Regardless, let the shadows play alongside the set lighting to promote a sense of ambiance that the people can move through. This is the most natural approach, and may require only a small key light at your number one camera position and something at the end of your move — to finish a walk-and-talk, for instance. Everything in between points one and two reflect the environment you have carefully constructed.
The advantage of a broad, soft toplight is that it offers shape, and at the same time fill and edge qualities to groups of people positioned below.
Conversely, consider adding a soft toplight. The advantage of a broad, soft toplight is that it offers shape, and at the same time fill and edge qualities to groups of people positioned below. For those facing into the central cone, the toplight acts as a high key, from the beauty position. The 'wrappy' quality it possesses is due to its wide field. People facing away from the central cone will experience an edge effect, or a fill effect depending on their posture. This is quite an effective, and often flattering, solution.
The tool best suited for this style of lighting is a blanket-style light. Kino Flo makes one in 8-foot by 8-foot form-factor. A few years ago, I went to Modern Studio Equipment with some drawings. My idea was to create a modular “soft box,” for lighting a car onstage. It needed to be easy to assemble in the field, lightweight and durable. I designed a 4-foot by 8-foot frame, that was 1-foot thick, and would support a harness that held fifteen 4-foot Kino Flo fluorescent tubes. The box needed custom ‘soft’ sides, and a custom front diffuser, that could be easily added, or removed. The soft sides needed to be black on the outside, with a white reflective surface on the inside. They would also attach with Velcro. The whole unit could then be mounted to a ceiling with hardware. It was a tall order, but Modern’s team came through! The light was a success, and I went on to use it on many film shoots.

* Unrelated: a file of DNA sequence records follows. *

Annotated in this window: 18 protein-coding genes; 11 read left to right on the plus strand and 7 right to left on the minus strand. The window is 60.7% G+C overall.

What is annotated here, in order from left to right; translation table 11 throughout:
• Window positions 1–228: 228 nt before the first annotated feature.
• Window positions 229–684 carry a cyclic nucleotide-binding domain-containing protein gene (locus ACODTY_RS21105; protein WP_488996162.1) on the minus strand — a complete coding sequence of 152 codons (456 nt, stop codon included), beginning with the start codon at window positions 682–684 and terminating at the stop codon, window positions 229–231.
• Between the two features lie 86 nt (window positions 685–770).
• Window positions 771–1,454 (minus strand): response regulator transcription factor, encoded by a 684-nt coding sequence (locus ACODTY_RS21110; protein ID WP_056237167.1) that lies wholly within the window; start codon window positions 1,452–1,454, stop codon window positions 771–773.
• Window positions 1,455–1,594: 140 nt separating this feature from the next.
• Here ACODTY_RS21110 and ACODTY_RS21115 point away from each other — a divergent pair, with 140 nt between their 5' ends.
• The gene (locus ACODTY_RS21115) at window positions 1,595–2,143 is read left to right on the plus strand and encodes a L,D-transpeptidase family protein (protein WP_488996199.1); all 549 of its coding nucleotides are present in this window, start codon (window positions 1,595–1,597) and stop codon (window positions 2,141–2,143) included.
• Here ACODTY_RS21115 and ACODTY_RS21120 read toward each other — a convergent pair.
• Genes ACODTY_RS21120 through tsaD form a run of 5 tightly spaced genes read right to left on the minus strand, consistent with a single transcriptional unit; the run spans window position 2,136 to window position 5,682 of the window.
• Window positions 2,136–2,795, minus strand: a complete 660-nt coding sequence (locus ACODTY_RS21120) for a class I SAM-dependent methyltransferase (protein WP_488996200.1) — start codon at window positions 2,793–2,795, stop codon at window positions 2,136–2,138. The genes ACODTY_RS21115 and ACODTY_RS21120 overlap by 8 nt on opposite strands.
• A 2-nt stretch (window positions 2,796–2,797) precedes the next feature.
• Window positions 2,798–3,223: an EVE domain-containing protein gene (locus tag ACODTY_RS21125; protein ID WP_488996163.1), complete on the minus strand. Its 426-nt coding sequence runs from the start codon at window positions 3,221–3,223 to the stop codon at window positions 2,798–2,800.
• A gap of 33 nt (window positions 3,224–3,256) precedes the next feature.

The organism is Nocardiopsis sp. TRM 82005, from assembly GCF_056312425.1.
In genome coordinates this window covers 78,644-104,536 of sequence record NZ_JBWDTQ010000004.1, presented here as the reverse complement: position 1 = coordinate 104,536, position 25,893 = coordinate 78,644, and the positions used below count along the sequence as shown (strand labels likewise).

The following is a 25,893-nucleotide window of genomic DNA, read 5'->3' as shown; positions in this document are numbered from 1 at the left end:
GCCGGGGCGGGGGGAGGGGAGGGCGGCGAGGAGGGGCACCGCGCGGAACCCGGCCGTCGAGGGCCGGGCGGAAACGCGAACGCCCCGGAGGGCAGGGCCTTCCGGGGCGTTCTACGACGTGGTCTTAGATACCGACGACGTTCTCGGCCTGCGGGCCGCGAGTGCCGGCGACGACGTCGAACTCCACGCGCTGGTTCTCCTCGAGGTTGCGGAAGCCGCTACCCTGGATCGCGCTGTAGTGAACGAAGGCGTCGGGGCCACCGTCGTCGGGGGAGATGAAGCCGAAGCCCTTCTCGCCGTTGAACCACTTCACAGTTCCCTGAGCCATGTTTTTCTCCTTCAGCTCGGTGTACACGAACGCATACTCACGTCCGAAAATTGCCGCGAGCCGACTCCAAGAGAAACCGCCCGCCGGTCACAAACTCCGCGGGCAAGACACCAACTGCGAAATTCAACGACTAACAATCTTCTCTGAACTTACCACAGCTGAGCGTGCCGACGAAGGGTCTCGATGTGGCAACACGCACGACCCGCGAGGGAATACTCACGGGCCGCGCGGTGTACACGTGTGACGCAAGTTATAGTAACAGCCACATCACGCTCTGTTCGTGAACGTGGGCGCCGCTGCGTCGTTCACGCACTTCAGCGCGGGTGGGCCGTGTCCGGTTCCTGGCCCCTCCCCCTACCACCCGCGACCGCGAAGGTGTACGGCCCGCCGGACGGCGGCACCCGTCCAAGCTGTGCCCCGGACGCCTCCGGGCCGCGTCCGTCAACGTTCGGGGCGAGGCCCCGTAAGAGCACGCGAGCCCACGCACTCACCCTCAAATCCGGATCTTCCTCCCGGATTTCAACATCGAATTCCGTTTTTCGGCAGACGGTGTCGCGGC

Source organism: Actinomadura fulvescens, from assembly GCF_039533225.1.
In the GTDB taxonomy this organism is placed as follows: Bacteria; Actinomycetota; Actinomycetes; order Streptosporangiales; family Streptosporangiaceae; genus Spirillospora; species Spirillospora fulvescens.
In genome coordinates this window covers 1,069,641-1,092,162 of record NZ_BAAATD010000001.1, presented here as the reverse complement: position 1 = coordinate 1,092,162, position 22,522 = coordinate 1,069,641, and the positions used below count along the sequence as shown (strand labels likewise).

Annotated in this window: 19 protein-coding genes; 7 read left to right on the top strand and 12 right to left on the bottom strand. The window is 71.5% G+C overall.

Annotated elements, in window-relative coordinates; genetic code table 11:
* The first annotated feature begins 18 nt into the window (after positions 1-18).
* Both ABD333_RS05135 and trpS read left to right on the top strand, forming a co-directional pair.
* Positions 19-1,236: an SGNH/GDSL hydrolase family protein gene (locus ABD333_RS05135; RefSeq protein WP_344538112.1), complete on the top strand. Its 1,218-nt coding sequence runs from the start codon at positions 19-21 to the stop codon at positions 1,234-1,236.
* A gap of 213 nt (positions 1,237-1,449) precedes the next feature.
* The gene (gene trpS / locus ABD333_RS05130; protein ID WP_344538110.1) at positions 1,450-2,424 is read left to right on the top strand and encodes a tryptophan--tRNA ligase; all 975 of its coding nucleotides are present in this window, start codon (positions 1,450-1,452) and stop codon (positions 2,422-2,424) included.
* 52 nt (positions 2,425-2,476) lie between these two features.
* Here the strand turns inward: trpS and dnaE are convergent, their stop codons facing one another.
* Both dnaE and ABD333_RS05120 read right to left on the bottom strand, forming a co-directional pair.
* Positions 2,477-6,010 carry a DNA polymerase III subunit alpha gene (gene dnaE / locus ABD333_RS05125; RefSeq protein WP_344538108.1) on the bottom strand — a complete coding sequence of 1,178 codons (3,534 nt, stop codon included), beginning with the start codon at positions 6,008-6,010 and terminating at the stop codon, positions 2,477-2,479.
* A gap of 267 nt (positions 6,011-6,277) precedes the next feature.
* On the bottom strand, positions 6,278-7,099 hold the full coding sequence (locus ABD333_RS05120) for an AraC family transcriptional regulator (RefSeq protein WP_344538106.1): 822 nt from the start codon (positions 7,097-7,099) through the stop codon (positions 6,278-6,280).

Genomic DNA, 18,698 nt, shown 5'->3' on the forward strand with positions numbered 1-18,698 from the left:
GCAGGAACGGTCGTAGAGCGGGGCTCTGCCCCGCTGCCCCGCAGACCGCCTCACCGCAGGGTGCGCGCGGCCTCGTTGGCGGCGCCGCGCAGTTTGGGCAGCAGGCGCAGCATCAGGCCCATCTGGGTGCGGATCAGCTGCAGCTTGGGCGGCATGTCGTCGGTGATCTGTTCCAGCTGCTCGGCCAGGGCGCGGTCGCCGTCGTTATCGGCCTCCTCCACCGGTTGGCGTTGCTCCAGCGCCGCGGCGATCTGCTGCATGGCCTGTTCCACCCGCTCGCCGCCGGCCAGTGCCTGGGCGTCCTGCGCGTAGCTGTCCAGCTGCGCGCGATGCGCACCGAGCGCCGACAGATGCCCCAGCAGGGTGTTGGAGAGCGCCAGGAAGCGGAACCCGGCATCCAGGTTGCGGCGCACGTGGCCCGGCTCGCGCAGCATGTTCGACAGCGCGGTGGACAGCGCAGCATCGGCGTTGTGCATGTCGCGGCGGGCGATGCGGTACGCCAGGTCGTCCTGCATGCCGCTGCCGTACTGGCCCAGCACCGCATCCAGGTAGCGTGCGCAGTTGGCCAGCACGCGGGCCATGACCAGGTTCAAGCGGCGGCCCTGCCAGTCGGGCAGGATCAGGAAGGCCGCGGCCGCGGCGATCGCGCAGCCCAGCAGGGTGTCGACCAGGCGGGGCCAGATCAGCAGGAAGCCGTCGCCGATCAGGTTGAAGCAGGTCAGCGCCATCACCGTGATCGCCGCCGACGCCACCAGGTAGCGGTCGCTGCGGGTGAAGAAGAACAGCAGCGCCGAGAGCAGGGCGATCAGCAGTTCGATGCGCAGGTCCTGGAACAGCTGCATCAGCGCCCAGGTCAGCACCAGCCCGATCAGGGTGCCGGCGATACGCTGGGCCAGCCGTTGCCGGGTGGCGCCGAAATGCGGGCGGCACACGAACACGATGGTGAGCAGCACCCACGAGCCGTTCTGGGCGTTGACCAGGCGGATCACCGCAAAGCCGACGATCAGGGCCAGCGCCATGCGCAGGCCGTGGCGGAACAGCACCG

In recent years, the helium balloon has emerged as a great, non-invasive lighting solution for shooting in locations where a broad toplight is needed, but equipment restrictions prevent hard rigging — like the sets from "Downton Abbey'" or a museum like the Louvre, in "The DaVinci Code." In these circumstances, the self-suspended helium balloon is an excellent soft, 'wrappy,' top-source that comes in daylight, tungsten, or hybrid colors.
Despite the common misconception that toplight is avoided in Hollywood, DP's maintain its use as a versatile solution that is highly effective at volume style illumination. When carefully planned, toplight can be natural looking and functional in situations involving large sets, groups of characters, or complex locations using big camera moves, cranes, jibs or other means to follow big action. It's just another brush!
A retired Gaffer, Michael has enjoyed 26 years working on movie sets all over the United States. As a member of the International Alliance of Theatrical and Studio Employees, he has been fortunate to collaborate with some of Hollywood's most talented people and is a veteran of 74 feature films and over 400 episodes of TV.